The savages, in the meantime, became more and more troublesome ;* entered the fort occasionally, in defiance of the sentinels, and even made their way without ceremony into the quarters of its commanding officer. On one occasion an Indian, taking up a rifle, fired it in the parlor of Captain Heald. Some were of opinion that this was intended as the signal for an attack. The old chiefs at this time passed back and forth among the assembled groups, apparently agitated; and the squaws seemed much
* An Indian runner had previously arrived in the Pottawatomy camp with a message from Tecumseh, informing them of the capture of Mackinaw, the defeat of Van Horne, and the retreat of General Hull from Canada. He desired them to arm immediately ; and intimated, that he had no doubt but General Hull would, in a short time, be compelled to surrender.
excited, as though some terrible calamity was impending. No further manifestations, however, of ill feeling were exhibited, and the day passed without bloodshed. So infatuated, at this time, was Captain Heald, that he supposed he had wrought a favorable impression upon the savages, and that the little garrison could now march forth in safety.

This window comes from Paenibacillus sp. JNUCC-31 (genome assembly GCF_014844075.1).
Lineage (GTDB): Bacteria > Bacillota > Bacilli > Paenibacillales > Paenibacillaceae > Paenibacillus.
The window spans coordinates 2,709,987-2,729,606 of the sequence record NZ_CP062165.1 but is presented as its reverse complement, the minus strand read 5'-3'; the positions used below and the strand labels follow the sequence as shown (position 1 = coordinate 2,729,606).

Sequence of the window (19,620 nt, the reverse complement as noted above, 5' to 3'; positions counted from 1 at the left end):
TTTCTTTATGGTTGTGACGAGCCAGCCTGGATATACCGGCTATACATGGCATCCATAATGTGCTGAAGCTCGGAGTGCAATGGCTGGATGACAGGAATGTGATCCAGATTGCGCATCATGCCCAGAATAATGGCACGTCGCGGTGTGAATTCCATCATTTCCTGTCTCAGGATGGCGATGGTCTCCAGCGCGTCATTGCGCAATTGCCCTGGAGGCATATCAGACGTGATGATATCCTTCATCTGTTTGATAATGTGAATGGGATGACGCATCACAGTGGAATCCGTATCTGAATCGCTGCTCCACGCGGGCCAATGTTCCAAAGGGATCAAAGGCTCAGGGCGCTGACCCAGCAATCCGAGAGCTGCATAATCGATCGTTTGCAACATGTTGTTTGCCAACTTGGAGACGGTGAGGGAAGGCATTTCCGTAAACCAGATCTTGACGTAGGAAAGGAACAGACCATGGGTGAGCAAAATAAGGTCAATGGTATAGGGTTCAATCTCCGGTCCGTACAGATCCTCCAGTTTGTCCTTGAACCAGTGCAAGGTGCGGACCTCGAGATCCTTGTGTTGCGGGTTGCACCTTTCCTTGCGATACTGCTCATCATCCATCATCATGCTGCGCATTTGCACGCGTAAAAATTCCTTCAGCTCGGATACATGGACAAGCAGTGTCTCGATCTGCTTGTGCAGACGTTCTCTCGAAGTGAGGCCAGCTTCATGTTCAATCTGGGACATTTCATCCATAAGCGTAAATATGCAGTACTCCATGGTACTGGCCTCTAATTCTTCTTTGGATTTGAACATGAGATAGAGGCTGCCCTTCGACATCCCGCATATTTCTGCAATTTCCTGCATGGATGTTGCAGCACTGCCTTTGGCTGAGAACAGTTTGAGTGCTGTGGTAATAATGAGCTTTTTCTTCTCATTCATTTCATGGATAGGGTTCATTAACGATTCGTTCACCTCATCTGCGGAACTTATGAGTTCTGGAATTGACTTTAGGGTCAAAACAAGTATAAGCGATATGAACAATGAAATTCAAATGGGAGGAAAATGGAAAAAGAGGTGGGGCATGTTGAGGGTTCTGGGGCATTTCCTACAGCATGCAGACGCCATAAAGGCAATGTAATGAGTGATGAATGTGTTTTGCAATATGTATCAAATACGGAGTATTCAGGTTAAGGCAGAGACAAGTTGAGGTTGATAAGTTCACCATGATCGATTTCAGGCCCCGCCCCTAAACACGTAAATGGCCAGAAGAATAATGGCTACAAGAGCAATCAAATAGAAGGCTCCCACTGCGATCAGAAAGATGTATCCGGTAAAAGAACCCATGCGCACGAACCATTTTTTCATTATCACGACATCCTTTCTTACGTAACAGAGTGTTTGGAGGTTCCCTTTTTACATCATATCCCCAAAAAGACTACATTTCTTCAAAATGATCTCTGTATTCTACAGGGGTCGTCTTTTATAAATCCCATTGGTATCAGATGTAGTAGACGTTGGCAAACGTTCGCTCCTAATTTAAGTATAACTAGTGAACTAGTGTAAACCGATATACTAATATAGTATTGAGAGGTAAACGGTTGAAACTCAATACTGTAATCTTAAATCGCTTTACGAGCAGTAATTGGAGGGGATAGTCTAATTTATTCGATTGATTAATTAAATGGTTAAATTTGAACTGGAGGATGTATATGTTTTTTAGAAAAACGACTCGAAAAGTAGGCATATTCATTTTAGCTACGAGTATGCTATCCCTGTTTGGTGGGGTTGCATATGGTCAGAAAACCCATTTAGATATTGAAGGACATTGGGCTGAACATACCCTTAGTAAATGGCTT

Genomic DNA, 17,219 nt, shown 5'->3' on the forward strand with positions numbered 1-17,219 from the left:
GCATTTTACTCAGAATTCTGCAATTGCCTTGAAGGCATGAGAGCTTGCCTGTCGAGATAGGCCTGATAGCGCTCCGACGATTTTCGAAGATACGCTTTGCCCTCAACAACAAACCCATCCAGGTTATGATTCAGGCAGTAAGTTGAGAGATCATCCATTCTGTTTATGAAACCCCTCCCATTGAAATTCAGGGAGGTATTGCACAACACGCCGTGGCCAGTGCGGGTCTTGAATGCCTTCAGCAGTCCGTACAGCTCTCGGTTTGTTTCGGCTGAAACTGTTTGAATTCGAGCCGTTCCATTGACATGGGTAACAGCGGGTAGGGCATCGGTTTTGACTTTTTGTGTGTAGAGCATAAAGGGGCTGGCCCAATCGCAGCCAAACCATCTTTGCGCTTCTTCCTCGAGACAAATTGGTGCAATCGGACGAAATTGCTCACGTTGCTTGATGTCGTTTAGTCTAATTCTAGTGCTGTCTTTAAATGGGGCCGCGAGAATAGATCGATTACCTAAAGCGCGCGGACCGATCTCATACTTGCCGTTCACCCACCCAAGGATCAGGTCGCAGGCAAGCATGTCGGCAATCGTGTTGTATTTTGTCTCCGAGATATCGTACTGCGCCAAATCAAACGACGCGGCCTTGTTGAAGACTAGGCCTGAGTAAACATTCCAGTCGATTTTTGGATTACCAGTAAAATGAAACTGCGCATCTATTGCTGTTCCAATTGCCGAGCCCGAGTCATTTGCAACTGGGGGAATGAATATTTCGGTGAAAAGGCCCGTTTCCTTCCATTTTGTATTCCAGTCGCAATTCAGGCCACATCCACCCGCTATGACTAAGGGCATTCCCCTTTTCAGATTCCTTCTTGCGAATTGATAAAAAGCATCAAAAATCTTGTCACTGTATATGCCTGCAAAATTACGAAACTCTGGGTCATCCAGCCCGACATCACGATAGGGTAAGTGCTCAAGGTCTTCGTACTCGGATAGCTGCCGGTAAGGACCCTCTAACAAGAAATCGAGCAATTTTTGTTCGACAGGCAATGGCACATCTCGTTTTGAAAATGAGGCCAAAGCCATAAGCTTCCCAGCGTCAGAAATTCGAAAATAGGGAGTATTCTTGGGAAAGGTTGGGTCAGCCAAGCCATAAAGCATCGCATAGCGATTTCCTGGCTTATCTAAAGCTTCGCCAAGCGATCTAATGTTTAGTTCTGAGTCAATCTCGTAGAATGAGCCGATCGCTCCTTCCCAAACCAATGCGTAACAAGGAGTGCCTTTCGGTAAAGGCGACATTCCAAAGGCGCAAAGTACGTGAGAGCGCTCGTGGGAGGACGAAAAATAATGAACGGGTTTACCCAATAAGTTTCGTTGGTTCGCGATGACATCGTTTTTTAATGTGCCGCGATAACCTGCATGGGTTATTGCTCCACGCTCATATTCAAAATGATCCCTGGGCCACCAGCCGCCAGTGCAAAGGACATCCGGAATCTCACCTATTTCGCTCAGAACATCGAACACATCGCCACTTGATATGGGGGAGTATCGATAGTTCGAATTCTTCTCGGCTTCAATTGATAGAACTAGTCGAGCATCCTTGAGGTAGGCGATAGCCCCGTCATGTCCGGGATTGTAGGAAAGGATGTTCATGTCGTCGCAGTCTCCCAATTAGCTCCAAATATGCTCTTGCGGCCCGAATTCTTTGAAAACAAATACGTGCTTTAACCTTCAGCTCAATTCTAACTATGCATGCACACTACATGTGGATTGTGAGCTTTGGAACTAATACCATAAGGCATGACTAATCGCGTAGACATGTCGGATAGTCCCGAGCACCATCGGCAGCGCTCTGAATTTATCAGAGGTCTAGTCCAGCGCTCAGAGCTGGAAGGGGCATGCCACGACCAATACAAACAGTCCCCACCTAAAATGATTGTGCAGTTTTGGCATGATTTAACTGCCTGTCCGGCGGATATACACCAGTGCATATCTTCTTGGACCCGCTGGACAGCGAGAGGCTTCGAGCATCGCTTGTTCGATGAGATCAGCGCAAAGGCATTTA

From the 8th to the 12th of August, the hostility of the Indians was more and more apparent ; and the feelings of the garrison, and of those connected with, and dependent upon it for their safety, more and more intense. Distrust everywhere at length prevailed, and the want of unanimity among the officers, was appalling. Every inmate retired to rest, expecting to be aroused by the war-whoop; and each returning day was regarded by all as another step on the road to massacre.
The Indians from the adjacent villages having at length arrived, a council was held on the 12th of August. It was attended, however, only by Captain Heald on the part of the military ; the other officers refused to attend, having previously learned that massacre was intended.
This fact was communicated to Captain Heald ; he insisted, however, on their going, and they resolutely persisted in their refusal. When Captain Heald left the fort, they repaired to the blockhouse, which overlooked the ground where the council was in session, and opening the port-holes, pointed their cannon in its direction. This circumstance, and their ab. sence, it is supposed, saved the whites from massacre.